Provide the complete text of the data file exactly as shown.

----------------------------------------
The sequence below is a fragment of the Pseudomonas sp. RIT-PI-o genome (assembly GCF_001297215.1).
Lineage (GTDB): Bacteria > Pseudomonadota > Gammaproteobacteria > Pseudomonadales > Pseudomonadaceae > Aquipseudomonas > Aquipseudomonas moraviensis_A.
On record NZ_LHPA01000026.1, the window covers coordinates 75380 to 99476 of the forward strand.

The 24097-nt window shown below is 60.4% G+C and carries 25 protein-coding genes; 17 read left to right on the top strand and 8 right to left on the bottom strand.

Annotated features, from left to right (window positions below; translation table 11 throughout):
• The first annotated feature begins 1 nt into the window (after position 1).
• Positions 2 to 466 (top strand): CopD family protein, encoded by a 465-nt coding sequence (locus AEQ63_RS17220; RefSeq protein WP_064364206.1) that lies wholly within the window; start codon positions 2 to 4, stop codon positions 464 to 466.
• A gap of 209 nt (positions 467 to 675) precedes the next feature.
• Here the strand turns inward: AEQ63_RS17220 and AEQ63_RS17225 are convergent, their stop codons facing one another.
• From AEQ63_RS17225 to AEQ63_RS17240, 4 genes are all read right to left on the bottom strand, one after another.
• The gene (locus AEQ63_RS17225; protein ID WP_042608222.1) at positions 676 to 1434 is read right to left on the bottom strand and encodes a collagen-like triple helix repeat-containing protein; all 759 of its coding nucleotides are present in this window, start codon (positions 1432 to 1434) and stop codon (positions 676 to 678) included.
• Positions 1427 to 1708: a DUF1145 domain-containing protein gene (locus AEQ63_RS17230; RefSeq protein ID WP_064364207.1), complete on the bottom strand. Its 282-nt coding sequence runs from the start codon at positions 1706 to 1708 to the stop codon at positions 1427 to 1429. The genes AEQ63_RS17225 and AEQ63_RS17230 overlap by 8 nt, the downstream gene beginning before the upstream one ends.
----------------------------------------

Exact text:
The sequence below is a fragment of the Pseudomonas sp. RIT-PI-o genome (assembly GCF_001297215.1).
Lineage (GTDB): Bacteria > Pseudomonadota > Gammaproteobacteria > Pseudomonadales > Pseudomonadaceae > Aquipseudomonas > Aquipseudomonas moraviensis_A.
On record NZ_LHPA01000026.1, the window covers coordinates 75380 to 99476 of the forward strand.

The 24097-nt window shown below is 60.4% G+C and carries 25 protein-coding genes; 17 read left to right on the top strand and 8 right to left on the bottom strand.

Annotated features, from left to right (window positions below; translation table 11 throughout):
• The first annotated feature begins 1 nt into the window (after position 1).
• Positions 2 to 466 (top strand): CopD family protein, encoded by a 465-nt coding sequence (locus AEQ63_RS17220; RefSeq protein WP_064364206.1) that lies wholly within the window; start codon positions 2 to 4, stop codon positions 464 to 466.
• A gap of 209 nt (positions 467 to 675) precedes the next feature.
• Here the strand turns inward: AEQ63_RS17220 and AEQ63_RS17225 are convergent, their stop codons facing one another.
• From AEQ63_RS17225 to AEQ63_RS17240, 4 genes are all read right to left on the bottom strand, one after another.
• The gene (locus AEQ63_RS17225; protein ID WP_042608222.1) at positions 676 to 1434 is read right to left on the bottom strand and encodes a collagen-like triple helix repeat-containing protein; all 759 of its coding nucleotides are present in this window, start codon (positions 1432 to 1434) and stop codon (positions 676 to 678) included.
• Positions 1427 to 1708: a DUF1145 domain-containing protein gene (locus AEQ63_RS17230; RefSeq protein ID WP_064364207.1), complete on the bottom strand. Its 282-nt coding sequence runs from the start codon at positions 1706 to 1708 to the stop codon at positions 1427 to 1429. The genes AEQ63_RS17225 and AEQ63_RS17230 overlap by 8 nt, the downstream gene beginning before the upstream one ends.